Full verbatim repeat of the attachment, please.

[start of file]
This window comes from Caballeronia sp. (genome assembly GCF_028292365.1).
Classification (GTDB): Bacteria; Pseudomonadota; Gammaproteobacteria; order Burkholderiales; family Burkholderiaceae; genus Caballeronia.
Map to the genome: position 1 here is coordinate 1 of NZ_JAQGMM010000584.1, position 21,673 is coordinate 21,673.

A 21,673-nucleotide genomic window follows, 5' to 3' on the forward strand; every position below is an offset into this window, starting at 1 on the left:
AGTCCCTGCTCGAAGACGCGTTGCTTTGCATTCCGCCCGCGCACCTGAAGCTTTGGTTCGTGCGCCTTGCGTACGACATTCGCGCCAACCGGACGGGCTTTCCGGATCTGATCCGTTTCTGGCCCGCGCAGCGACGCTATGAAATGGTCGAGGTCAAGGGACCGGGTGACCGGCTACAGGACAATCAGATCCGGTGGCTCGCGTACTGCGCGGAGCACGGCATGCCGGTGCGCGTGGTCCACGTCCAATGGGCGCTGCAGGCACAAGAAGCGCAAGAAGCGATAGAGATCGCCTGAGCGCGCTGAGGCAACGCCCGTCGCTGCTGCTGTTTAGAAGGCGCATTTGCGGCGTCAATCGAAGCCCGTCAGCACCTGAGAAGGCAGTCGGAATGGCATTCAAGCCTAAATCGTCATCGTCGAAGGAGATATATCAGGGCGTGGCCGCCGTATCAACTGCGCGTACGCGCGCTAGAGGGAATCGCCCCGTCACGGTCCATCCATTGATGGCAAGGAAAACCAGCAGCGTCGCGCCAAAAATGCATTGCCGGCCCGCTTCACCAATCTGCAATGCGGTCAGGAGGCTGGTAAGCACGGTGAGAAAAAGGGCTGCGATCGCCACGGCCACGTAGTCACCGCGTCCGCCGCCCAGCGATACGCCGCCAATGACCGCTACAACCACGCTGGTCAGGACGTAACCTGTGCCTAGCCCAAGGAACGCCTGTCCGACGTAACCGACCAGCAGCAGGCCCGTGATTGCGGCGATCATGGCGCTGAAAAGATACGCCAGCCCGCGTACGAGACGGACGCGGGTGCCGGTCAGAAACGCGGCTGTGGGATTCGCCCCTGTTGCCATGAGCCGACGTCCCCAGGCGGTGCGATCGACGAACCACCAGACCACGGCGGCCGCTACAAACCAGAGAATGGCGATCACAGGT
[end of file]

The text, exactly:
This window comes from Caballeronia sp. (genome assembly GCF_028292365.1).
Classification (GTDB): Bacteria; Pseudomonadota; Gammaproteobacteria; order Burkholderiales; family Burkholderiaceae; genus Caballeronia.
Map to the genome: position 1 here is coordinate 1 of NZ_JAQGMM010000584.1, position 21,673 is coordinate 21,673.

A 21,673-nucleotide genomic window follows, 5' to 3' on the forward strand; every position below is an offset into this window, starting at 1 on the left:
AGTCCCTGCTCGAAGACGCGTTGCTTTGCATTCCGCCCGCGCACCTGAAGCTTTGGTTCGTGCGCCTTGCGTACGACATTCGCGCCAACCGGACGGGCTTTCCGGATCTGATCCGTTTCTGGCCCGCGCAGCGACGCTATGAAATGGTCGAGGTCAAGGGACCGGGTGACCGGCTACAGGACAATCAGATCCGGTGGCTCGCGTACTGCGCGGAGCACGGCATGCCGGTGCGCGTGGTCCACGTCCAATGGGCGCTGCAGGCACAAGAAGCGCAAGAAGCGATAGAGATCGCCTGAGCGCGCTGAGGCAACGCCCGTCGCTGCTGCTGTTTAGAAGGCGCATTTGCGGCGTCAATCGAAGCCCGTCAGCACCTGAGAAGGCAGTCGGAATGGCATTCAAGCCTAAATCGTCATCGTCGAAGGAGATATATCAGGGCGTGGCCGCCGTATCAACTGCGCGTACGCGCGCTAGAGGGAATCGCCCCGTCACGGTCCATCCATTGATGGCAAGGAAAACCAGCAGCGTCGCGCCAAAAATGCATTGCCGGCCCGCTTCACCAATCTGCAATGCGGTCAGGAGGCTGGTAAGCACGGTGAGAAAAAGGGCTGCGATCGCCACGGCCACGTAGTCACCGCGTCCGCCGCCCAGCGATACGCCGCCAATGACCGCTACAACCACGCTGGTCAGGACGTAACCTGTGCCTAGCCCAAGGAACGCCTGTCCGACGTAACCGACCAGCAGCAGGCCCGTGATTGCGGCGATCATGGCGCTGAAAAGATACGCCAGCCCGCGTACGAGACGGACGCGGGTGCCGGTCAGAAACGCGGCTGTGGGATTCGCCCCTGTTGCCATGAGCCGACGTCCCCAGGCGGTGCGATCGACGAACCACCAGACCACGGCGGCCGCTACAAACCAGAGAATGGCGATCACAGGT